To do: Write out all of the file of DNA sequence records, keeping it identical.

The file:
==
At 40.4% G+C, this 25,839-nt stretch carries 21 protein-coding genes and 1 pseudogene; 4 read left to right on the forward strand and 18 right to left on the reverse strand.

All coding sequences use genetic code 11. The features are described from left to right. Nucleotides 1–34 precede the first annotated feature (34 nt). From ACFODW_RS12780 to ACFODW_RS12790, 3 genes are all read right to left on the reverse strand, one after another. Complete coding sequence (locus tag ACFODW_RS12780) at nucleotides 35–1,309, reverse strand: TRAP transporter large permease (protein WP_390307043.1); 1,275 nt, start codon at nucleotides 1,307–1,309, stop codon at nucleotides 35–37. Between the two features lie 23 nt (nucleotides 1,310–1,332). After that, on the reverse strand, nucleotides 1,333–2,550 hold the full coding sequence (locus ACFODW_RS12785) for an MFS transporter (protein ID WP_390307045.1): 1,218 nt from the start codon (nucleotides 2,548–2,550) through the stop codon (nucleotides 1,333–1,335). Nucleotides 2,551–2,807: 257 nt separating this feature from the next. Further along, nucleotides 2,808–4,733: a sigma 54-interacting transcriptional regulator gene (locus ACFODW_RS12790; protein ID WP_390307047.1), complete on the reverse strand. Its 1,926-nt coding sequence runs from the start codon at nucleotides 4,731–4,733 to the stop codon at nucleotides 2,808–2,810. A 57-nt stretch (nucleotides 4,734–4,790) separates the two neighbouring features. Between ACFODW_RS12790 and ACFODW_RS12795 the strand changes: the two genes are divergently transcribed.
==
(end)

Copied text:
At 40.4% G+C, this 25,839-nt stretch carries 21 protein-coding genes and 1 pseudogene; 4 read left to right on the forward strand and 18 right to left on the reverse strand.

All coding sequences use genetic code 11. The features are described from left to right. Nucleotides 1–34 precede the first annotated feature (34 nt). From ACFODW_RS12780 to ACFODW_RS12790, 3 genes are all read right to left on the reverse strand, one after another. Complete coding sequence (locus tag ACFODW_RS12780) at nucleotides 35–1,309, reverse strand: TRAP transporter large permease (protein WP_390307043.1); 1,275 nt, start codon at nucleotides 1,307–1,309, stop codon at nucleotides 35–37. Between the two features lie 23 nt (nucleotides 1,310–1,332). After that, on the reverse strand, nucleotides 1,333–2,550 hold the full coding sequence (locus ACFODW_RS12785) for an MFS transporter (protein ID WP_390307045.1): 1,218 nt from the start codon (nucleotides 2,548–2,550) through the stop codon (nucleotides 1,333–1,335). Nucleotides 2,551–2,807: 257 nt separating this feature from the next. Further along, nucleotides 2,808–4,733: a sigma 54-interacting transcriptional regulator gene (locus ACFODW_RS12790; protein ID WP_390307047.1), complete on the reverse strand. Its 1,926-nt coding sequence runs from the start codon at nucleotides 4,731–4,733 to the stop codon at nucleotides 2,808–2,810. A 57-nt stretch (nucleotides 4,734–4,790) separates the two neighbouring features. Between ACFODW_RS12790 and ACFODW_RS12795 the strand changes: the two genes are divergently transcribed.